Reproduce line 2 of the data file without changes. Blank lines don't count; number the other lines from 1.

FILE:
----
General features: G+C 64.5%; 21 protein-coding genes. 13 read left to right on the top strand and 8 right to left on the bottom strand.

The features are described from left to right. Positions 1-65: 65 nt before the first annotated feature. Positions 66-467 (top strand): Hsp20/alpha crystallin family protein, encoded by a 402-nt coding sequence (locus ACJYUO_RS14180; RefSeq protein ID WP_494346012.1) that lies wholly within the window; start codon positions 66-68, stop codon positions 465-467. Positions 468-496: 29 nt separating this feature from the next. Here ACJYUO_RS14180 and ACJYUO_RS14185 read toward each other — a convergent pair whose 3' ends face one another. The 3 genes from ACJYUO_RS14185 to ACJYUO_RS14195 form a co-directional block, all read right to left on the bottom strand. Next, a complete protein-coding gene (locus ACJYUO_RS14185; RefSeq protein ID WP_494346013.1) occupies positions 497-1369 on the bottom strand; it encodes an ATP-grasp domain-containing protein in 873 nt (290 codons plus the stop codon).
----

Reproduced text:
The features are described from left to right. Positions 1-65: 65 nt before the first annotated feature. Positions 66-467 (top strand): Hsp20/alpha crystallin family protein, encoded by a 402-nt coding sequence (locus ACJYUO_RS14180; RefSeq protein ID WP_494346012.1) that lies wholly within the window; start codon positions 66-68, stop codon positions 465-467. Positions 468-496: 29 nt separating this feature from the next. Here ACJYUO_RS14180 and ACJYUO_RS14185 read toward each other — a convergent pair whose 3' ends face one another. The 3 genes from ACJYUO_RS14185 to ACJYUO_RS14195 form a co-directional block, all read right to left on the bottom strand. Next, a complete protein-coding gene (locus ACJYUO_RS14185; RefSeq protein ID WP_494346013.1) occupies positions 497-1369 on the bottom strand; it encodes an ATP-grasp domain-containing protein in 873 nt (290 codons plus the stop codon).